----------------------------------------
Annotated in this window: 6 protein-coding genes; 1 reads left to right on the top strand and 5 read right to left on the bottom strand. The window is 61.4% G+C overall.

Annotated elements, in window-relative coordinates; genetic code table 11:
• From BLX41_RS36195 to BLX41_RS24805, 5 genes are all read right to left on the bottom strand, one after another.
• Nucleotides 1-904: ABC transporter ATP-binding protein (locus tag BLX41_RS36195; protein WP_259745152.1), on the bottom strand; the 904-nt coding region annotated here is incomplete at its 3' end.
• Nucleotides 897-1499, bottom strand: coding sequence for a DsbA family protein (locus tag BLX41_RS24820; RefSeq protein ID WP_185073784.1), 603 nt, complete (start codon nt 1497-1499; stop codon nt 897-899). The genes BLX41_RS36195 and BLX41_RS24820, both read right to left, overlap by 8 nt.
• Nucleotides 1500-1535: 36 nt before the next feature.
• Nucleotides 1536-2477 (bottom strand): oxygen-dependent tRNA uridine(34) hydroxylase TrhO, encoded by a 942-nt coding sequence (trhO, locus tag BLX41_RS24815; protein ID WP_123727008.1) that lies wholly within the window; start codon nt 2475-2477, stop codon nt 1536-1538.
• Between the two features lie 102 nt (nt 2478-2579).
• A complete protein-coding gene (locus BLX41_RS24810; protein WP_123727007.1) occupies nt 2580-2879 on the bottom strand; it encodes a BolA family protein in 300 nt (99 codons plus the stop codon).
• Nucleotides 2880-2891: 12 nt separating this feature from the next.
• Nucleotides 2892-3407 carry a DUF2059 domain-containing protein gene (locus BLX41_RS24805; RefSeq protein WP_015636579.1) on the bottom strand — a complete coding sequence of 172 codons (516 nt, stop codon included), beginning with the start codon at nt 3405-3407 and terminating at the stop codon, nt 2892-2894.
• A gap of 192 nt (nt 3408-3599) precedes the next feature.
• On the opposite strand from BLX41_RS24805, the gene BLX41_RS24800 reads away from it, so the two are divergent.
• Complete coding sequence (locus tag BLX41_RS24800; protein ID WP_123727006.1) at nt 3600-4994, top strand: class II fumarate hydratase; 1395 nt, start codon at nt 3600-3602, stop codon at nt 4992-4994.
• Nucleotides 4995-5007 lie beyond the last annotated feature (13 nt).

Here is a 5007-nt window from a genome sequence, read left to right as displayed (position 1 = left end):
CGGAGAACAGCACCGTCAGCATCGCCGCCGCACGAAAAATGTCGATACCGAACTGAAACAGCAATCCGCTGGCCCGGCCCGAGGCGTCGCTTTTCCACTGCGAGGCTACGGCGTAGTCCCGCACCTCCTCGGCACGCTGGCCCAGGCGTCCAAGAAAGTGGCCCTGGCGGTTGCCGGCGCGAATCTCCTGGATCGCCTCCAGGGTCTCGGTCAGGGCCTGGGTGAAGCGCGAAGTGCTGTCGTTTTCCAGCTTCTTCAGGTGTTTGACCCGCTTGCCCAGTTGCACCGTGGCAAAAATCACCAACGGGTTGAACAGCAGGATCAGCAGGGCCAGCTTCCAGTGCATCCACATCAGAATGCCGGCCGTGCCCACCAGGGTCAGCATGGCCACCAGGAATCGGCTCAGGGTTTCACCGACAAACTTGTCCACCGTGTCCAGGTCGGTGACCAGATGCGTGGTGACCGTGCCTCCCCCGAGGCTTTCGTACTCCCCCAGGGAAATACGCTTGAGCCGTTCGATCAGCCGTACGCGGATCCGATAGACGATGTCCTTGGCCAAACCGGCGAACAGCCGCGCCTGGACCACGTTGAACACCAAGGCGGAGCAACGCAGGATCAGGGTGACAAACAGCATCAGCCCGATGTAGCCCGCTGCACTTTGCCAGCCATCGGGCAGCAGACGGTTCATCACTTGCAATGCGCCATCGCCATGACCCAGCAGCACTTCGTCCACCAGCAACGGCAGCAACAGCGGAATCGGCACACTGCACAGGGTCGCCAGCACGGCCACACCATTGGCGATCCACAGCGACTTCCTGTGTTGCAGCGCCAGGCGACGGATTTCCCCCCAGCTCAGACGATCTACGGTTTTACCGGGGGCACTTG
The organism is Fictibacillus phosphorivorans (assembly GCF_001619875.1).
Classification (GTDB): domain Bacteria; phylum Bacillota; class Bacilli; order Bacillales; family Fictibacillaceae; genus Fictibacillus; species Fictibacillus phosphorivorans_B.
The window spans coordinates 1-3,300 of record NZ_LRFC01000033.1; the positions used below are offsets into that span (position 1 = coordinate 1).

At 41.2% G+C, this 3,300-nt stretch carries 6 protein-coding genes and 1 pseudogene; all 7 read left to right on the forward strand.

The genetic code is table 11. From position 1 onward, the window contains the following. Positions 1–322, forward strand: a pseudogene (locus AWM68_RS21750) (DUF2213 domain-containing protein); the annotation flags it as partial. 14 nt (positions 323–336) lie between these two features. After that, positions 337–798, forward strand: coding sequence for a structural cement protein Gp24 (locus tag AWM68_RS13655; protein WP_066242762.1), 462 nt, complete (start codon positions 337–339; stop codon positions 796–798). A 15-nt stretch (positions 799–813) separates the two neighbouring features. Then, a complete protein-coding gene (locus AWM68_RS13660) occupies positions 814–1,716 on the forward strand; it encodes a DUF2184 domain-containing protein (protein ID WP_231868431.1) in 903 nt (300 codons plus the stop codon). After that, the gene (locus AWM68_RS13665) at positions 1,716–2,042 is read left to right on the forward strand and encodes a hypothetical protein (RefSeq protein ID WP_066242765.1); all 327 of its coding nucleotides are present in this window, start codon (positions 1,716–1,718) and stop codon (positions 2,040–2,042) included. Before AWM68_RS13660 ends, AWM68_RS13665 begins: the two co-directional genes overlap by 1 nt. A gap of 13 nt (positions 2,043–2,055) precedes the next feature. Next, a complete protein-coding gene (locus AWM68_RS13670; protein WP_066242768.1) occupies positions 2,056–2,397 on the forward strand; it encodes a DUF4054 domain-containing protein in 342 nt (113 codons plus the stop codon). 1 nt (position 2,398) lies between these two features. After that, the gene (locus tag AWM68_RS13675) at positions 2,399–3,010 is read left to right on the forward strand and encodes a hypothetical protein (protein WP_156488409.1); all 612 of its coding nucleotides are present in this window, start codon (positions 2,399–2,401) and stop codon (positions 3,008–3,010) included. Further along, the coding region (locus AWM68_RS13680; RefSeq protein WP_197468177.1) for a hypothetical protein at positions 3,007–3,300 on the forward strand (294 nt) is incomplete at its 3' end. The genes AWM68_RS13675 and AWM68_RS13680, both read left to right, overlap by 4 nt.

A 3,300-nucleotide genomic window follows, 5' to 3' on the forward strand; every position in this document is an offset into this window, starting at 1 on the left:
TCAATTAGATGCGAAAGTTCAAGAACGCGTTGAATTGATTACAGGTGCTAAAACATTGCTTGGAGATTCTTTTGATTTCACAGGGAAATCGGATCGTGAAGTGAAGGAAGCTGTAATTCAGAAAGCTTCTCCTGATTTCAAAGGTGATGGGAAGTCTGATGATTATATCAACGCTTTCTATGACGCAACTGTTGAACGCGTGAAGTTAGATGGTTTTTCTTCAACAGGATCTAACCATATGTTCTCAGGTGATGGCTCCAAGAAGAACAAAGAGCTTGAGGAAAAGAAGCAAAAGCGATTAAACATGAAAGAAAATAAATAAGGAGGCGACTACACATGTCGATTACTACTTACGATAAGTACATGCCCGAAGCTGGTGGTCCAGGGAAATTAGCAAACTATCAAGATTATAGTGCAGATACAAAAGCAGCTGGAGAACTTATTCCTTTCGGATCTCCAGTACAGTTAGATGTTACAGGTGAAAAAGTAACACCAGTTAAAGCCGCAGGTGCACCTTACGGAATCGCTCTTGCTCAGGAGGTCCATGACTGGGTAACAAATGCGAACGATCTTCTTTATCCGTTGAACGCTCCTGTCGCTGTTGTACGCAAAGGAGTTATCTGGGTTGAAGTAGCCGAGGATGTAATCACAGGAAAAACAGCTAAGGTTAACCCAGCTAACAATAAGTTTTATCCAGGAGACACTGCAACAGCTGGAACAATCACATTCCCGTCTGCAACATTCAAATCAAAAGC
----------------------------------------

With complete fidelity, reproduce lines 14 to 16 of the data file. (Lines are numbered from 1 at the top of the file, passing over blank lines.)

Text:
• Complete coding sequence (locus tag BLX41_RS24800; protein ID WP_123727006.1) at nt 3600-4994, top strand: class II fumarate hydratase; 1395 nt, start codon at nt 3600-3602, stop codon at nt 4992-4994.
• Nucleotides 4995-5007 lie beyond the last annotated feature (13 nt).

Here is a 5007-nt window from a genome sequence, read left to right as displayed (position 1 = left end):